A HUGE thank you to Random House Canada. I feel super lucky and have a ton of fantastic reading ahead of me. I can't wait to die into Still Star-Crossed especially.

Happy Weekend and Happy Reading!

Friday, July 19, 2013

Weekly Obsessions

The awesome Kelly at KellyVision started posting a weekly post highlighting whatever she happened to be obsessed with that week. I LOVE this idea, so much in fact that I will be doing it myself every Saturday.

Here are my obsessions this week:


Second Star by Alyssa Sheinmel

Pretty sure my love of Peter Pan is well known. I've loved it since I first saw the Disney cartoon. There is something magical about the entire notion of Neverland. I stumbled across this book in the Publisher Weekly Spring 2014 preview. It was mentioned it revolves around a Peter/Wendy/Hook triangle and I was immediately sold. I haven't seen that done before and I can't wait to read this. Not a lot of details are known yet, but it's apparently more a contemporary twist on it. It means less magic, but it STILL sounds awesome. Peter as a surfer?! It has potential.

Of Metal and Wishes by Sarah Fine

Phantom of the Opera inspired, and it takes place in a slaughterhouse? SIGN ME UP! Read the synopsis and tell me that you don't want this. I can't wait for this. Phantom is one of those stories that I never thought of in terms of a YA novel being inspired by it, but it totally works.

The Cuckoo's Calling by Robert Galbraith

Who wasn't TOTALLY shocked by the new that JK Rowling had stealthily released a crime novel under a pen name. It's fantastic news and I can't wait to fit it into my review schedule ASAP! In case you missed it you can find all the details about JK Rowling's newest novel on Goodreads.

Bethany Griffin announcement

If you follow Bethany on twitter you would have seen a particular tweet that announced she has a new book announcement coming up... SOON! As in it'll be out in 2014 by the sounds of her mysterious tweet. I can't wait for the official details, and see what she has in store for us next. I LOVED the Masque duology and can't wait to read something else from Bethany.


Comic Con

If you follow me on Twitter you've most likely seen me deliriously jealous of all those attending this year's Sand Diego Comic Con. There are so many amazing panels. I would LOVE to attend one year. The upside for everyone, even those not attending, is that there is a huge amount of really cool entertainment stuff released during this event. First looks, special footage, posters, and spoilers are some of my favourites.

Out of all the panel that have been held so far (not including Sat or Sunday events) the Spiderman one has me curious. First, Andrew Garfield is ADORABLE and he literally made me fall just a little more in awe of him. Dane Dehaan as Harry Osborn intrigues me. The guy is a phenomenal actor and I can't see what he brings to this role.

The other big panal? The Mortal Instruments. I had way too much fun watching the cast interviews. They all seem really great, and fun. Can not wait for this movie to come out. I'll be glued to coverage again today (Saturday) because the Once Upon A Time panel is today!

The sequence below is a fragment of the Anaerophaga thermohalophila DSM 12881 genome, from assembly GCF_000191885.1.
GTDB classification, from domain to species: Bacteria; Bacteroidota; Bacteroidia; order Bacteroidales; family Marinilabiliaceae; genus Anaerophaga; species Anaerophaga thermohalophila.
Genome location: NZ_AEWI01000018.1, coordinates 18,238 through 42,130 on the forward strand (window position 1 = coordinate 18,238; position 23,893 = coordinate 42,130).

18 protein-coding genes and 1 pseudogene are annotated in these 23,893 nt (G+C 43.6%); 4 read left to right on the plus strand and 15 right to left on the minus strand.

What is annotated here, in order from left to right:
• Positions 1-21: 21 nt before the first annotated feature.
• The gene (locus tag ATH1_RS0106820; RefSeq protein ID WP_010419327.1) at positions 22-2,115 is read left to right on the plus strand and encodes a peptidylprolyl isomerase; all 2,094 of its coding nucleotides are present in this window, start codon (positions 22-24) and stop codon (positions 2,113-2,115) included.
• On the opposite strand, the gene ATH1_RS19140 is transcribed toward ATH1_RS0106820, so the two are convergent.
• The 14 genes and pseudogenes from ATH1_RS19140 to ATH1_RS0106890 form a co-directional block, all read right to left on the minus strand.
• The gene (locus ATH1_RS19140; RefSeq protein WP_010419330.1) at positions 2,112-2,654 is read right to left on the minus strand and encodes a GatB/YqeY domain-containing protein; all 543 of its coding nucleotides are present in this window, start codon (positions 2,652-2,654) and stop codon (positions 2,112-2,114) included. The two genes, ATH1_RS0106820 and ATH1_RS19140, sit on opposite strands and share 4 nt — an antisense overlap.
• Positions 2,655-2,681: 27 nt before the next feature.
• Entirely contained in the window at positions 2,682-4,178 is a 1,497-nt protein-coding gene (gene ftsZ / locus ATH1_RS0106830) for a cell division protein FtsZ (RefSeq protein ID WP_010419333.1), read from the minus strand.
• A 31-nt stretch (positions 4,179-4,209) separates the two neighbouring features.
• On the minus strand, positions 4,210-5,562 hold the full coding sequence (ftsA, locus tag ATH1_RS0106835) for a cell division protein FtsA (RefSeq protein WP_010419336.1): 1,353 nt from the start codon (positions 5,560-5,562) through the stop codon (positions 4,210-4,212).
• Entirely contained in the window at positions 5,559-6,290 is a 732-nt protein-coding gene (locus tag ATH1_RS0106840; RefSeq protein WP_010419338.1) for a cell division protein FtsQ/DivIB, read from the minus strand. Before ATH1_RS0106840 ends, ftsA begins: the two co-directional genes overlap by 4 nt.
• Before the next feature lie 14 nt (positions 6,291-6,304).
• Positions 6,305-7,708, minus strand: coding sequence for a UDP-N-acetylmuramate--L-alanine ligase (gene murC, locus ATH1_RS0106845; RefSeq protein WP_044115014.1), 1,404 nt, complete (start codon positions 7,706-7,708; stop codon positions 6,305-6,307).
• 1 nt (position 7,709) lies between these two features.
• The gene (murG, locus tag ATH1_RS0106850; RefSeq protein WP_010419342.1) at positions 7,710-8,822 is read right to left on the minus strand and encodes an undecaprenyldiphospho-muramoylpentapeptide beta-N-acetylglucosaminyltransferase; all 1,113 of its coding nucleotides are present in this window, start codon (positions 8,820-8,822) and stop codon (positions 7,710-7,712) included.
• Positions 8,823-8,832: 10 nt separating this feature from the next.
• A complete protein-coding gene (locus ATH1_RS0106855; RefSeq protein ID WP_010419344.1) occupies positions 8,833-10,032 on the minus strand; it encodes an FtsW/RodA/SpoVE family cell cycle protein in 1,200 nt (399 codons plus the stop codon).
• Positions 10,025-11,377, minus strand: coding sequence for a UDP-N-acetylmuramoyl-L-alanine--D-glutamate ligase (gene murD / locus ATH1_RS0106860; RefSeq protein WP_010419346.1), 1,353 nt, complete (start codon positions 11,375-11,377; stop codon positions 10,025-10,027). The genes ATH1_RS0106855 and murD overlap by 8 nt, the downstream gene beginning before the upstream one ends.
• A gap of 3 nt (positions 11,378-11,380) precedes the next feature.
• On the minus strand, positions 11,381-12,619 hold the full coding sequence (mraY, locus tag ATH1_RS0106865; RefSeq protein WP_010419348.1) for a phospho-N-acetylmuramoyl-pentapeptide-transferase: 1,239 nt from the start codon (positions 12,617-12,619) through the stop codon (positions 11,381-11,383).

So what are yo obsessed with this week?

Thursday, July 18, 2013

Follow Friday

Alison Can Read Feature & Follow

Follow Friday is a weekly meme hosted Parajunkee and Alison Can Read. It's a great way to meet new blogger friends. This weeks question is:

Book Vacay: Where is the best destination reading spot for you? (Where do you like to go to read other then your home)

Well, if I could be anywhere in the entire world I would love to be reading at this hotel I visited in Paris. It had a lovely balcony that overlooked the Eiffel Tower. Sitting there in the morning with a tea and a book was seriously the best EVER.

If somewhere realistic, I love reading by the pool at my sister's house, or down by the Ottawa Canal on nice breezy days.

Happy Weekend!

Obsidian by Jennifer L Armentrout

Obsidian by Jennifer L Armentrout
Release Date – November 23, 2011
Publisher Website -  Entangled
Publisher Social Media -  Twitter
Pages -  361 pages
My Rating- 4/5
**borrowed from fellow blogger**

Here is the Goodreads synopsis
Starting over sucks

When we moved to West Virginia right before my senior year, I'd pretty much resigned myself to thick accents, dodgy internet access, and a whole lot of boring.... until I spotted my hot neighbor, with his looming height and eerie green eyes. Things were looking up.

And then he opened his mouth.

Daemon is infuriating. Arrogant. Stab-worthy. We do not get along. At all. But when a stranger attacks me and Daemon literally freezes time with a wave of his hand, well, something...unexpected happens.

The hot alien living next door marks me.

You heard me. Alien. Turns out Daemon and his sister have a galaxy of enemies wanting to steal their abilities, and Daemon's touch has me lit up like the Vegas Strip. The only way I'm getting out of this alive is by sticking close to Daemon until my alien mojo fades.

If I don't kill him first, that is.
I resisted reading anything by Jennifer L Armentrout for a long time. I figured there was no way the book could live up to the hype. I was terrified of being the only one to not LOVE this book. Luckily, my fears were unfounded. Obsidian is a fun, page turning read that left me wanting more.

Jennifer Armentrout's storytelling is addictive. There are some books that you simply can not stop reading, and Obsidian has this. It's the narrative, and the way the story comes together more than the writing. It's a tried and true formula that captivates and pulls you in. The story itself compels and overtakes the writing, but you're so engrossed in what's happening that the pages fly by.